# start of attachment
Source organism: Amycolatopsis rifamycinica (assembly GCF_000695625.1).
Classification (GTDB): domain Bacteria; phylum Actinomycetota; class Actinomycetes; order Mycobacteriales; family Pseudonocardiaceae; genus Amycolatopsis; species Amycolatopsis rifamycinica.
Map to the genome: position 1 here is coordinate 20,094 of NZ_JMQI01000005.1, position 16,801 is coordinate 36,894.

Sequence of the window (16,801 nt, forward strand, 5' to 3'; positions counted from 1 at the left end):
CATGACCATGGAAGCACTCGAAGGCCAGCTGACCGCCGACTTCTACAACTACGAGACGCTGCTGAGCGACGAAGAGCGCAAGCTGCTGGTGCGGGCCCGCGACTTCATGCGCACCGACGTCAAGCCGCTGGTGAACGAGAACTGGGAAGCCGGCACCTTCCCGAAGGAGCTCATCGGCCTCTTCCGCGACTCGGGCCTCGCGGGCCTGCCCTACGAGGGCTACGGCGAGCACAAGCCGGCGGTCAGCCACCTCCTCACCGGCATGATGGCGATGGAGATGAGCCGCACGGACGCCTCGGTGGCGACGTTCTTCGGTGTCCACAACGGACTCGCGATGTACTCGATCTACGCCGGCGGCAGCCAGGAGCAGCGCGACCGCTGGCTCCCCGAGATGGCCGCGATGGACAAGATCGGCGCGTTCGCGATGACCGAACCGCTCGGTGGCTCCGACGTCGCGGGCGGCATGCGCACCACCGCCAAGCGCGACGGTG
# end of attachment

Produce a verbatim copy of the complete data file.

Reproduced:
Source organism: Amycolatopsis rifamycinica (assembly GCF_000695625.1).
Classification (GTDB): domain Bacteria; phylum Actinomycetota; class Actinomycetes; order Mycobacteriales; family Pseudonocardiaceae; genus Amycolatopsis; species Amycolatopsis rifamycinica.
Map to the genome: position 1 here is coordinate 20,094 of NZ_JMQI01000005.1, position 16,801 is coordinate 36,894.

Sequence of the window (16,801 nt, forward strand, 5' to 3'; positions counted from 1 at the left end):
CATGACCATGGAAGCACTCGAAGGCCAGCTGACCGCCGACTTCTACAACTACGAGACGCTGCTGAGCGACGAAGAGCGCAAGCTGCTGGTGCGGGCCCGCGACTTCATGCGCACCGACGTCAAGCCGCTGGTGAACGAGAACTGGGAAGCCGGCACCTTCCCGAAGGAGCTCATCGGCCTCTTCCGCGACTCGGGCCTCGCGGGCCTGCCCTACGAGGGCTACGGCGAGCACAAGCCGGCGGTCAGCCACCTCCTCACCGGCATGATGGCGATGGAGATGAGCCGCACGGACGCCTCGGTGGCGACGTTCTTCGGTGTCCACAACGGACTCGCGATGTACTCGATCTACGCCGGCGGCAGCCAGGAGCAGCGCGACCGCTGGCTCCCCGAGATGGCCGCGATGGACAAGATCGGCGCGTTCGCGATGACCGAACCGCTCGGTGGCTCCGACGTCGCGGGCGGCATGCGCACCACCGCCAAGCGCGACGGTG